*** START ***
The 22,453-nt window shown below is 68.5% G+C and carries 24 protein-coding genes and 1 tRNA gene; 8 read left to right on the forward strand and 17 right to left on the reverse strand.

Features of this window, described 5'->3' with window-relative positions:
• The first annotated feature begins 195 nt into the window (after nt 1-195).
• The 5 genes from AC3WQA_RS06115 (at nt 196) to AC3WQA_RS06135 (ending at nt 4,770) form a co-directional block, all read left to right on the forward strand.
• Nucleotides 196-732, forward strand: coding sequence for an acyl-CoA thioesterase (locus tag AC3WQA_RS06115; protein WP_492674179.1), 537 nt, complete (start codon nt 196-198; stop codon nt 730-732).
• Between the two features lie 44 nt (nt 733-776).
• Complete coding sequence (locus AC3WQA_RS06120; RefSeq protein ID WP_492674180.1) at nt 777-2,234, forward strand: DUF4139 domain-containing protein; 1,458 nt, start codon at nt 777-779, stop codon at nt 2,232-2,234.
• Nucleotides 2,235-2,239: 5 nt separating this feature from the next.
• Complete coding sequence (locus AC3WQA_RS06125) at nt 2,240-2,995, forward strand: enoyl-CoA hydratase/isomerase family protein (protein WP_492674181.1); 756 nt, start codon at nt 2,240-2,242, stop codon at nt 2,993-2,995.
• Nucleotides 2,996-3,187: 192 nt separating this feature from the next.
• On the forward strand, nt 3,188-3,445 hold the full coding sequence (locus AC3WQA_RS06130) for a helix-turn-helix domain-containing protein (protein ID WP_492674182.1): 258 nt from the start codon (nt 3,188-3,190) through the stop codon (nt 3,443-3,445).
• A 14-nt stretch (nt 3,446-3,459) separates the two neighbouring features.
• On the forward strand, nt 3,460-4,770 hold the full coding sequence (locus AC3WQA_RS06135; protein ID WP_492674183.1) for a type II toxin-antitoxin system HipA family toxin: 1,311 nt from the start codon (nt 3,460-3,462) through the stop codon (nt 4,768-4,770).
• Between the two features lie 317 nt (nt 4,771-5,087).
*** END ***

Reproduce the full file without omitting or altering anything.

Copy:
The 22,453-nt window shown below is 68.5% G+C and carries 24 protein-coding genes and 1 tRNA gene; 8 read left to right on the forward strand and 17 right to left on the reverse strand.

Features of this window, described 5'->3' with window-relative positions:
• The first annotated feature begins 195 nt into the window (after nt 1-195).
• The 5 genes from AC3WQA_RS06115 (at nt 196) to AC3WQA_RS06135 (ending at nt 4,770) form a co-directional block, all read left to right on the forward strand.
• Nucleotides 196-732, forward strand: coding sequence for an acyl-CoA thioesterase (locus tag AC3WQA_RS06115; protein WP_492674179.1), 537 nt, complete (start codon nt 196-198; stop codon nt 730-732).
• Between the two features lie 44 nt (nt 733-776).
• Complete coding sequence (locus AC3WQA_RS06120; RefSeq protein ID WP_492674180.1) at nt 777-2,234, forward strand: DUF4139 domain-containing protein; 1,458 nt, start codon at nt 777-779, stop codon at nt 2,232-2,234.
• Nucleotides 2,235-2,239: 5 nt separating this feature from the next.
• Complete coding sequence (locus AC3WQA_RS06125) at nt 2,240-2,995, forward strand: enoyl-CoA hydratase/isomerase family protein (protein WP_492674181.1); 756 nt, start codon at nt 2,240-2,242, stop codon at nt 2,993-2,995.
• Nucleotides 2,996-3,187: 192 nt separating this feature from the next.
• On the forward strand, nt 3,188-3,445 hold the full coding sequence (locus AC3WQA_RS06130) for a helix-turn-helix domain-containing protein (protein ID WP_492674182.1): 258 nt from the start codon (nt 3,188-3,190) through the stop codon (nt 3,443-3,445).
• A 14-nt stretch (nt 3,446-3,459) separates the two neighbouring features.
• On the forward strand, nt 3,460-4,770 hold the full coding sequence (locus AC3WQA_RS06135; protein ID WP_492674183.1) for a type II toxin-antitoxin system HipA family toxin: 1,311 nt from the start codon (nt 3,460-3,462) through the stop codon (nt 4,768-4,770).
• Between the two features lie 317 nt (nt 4,771-5,087).